Published: December 7, 2021

Category: GMO News

A new report from Friends of the Earth Europe, “Editing the Truth: Genome Editing is Not a Solution to Climate Change” describes how proponents of new gene editing techniques are making the same empty claims that were made about “older” genetic engineering techniques about feeding the world.

Agriculture is caught in a vicious loop. Industrial farming and especially industrial animal feed production is a major driver of greenhouse gas emissions and climate change, and the agricultural sector is struggling to cope with the consequences of that climate disruption. Rising temperatures, extreme weather events and unpredictable conditions threaten agricultural production, which in turn jeopardizes the food production.

Effective solutions must be two-pronged: to both reduce the environmental impact of agriculture, and to make the sector more resilient to climate impacts.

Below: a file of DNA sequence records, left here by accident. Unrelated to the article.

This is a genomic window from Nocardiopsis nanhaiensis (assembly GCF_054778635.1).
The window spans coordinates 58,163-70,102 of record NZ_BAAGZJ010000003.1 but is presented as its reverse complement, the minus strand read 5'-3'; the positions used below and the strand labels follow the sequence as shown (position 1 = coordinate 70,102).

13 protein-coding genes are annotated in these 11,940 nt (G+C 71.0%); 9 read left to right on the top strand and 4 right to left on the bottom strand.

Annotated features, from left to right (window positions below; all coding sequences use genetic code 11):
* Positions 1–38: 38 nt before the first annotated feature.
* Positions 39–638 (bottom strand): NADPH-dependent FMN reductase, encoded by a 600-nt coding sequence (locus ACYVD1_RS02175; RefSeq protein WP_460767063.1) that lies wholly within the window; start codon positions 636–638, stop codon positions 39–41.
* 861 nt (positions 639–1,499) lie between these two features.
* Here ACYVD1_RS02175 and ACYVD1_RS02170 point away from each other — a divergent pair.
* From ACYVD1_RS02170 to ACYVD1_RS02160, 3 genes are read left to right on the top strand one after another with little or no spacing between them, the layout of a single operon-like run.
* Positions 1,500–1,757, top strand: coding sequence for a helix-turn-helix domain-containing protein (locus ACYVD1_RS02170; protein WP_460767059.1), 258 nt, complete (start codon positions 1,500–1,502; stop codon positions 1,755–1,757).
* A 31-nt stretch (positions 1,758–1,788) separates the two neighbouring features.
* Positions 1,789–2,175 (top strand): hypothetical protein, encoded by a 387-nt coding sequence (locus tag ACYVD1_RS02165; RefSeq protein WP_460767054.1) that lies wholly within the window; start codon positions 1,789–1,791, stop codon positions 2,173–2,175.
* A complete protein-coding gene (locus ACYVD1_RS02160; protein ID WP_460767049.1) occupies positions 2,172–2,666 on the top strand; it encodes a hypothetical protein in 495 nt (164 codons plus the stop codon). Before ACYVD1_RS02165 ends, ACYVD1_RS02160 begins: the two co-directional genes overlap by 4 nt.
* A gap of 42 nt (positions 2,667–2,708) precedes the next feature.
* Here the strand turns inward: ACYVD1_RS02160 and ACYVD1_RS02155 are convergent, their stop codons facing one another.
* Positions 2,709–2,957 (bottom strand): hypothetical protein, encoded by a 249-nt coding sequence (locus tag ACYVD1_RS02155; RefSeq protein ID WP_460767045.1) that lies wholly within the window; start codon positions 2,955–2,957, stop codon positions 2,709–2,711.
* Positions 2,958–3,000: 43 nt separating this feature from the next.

Biotech companies claim to have the answer: new genetically modified organisms (GMOs). For over twenty years, the biotech industry has promised silver bullets to production problems—plants more resilient to drought, crops less dependent on fertilizers, and other technologies that have never materialized.

Two decades later and there’s been no sign of these technologies reaching the market. Now the same biotech corporations are promoting a new generation of GMOs, with a slew of new unsubstantiated promises. One example is CRISPR, a tool which they claim could edit DNA to add or suppress gene traits in plants or animals. The biotech lobbyists are asking the European Commission to deregulate these new GMOs, and reject all evidence of attached risks.

Even if successful, this unproven science offers only a potential short-term relief of the symptoms of an unsustainable farming industry. In the meantime, it is diverting time, investment and attention away from real and already-proven solutions like agroecology—and risks releasing genetic edits into nature which we can’t control.

Agroecological farming techniques—which produce the majority of the world’s food—prioritize production adapted to local conditions and farming in balance with nature, and are the most efficient solutions to the climate crisis in the farming sector.

The report can be accessed at

Organic & Non-GMO Insights December 2021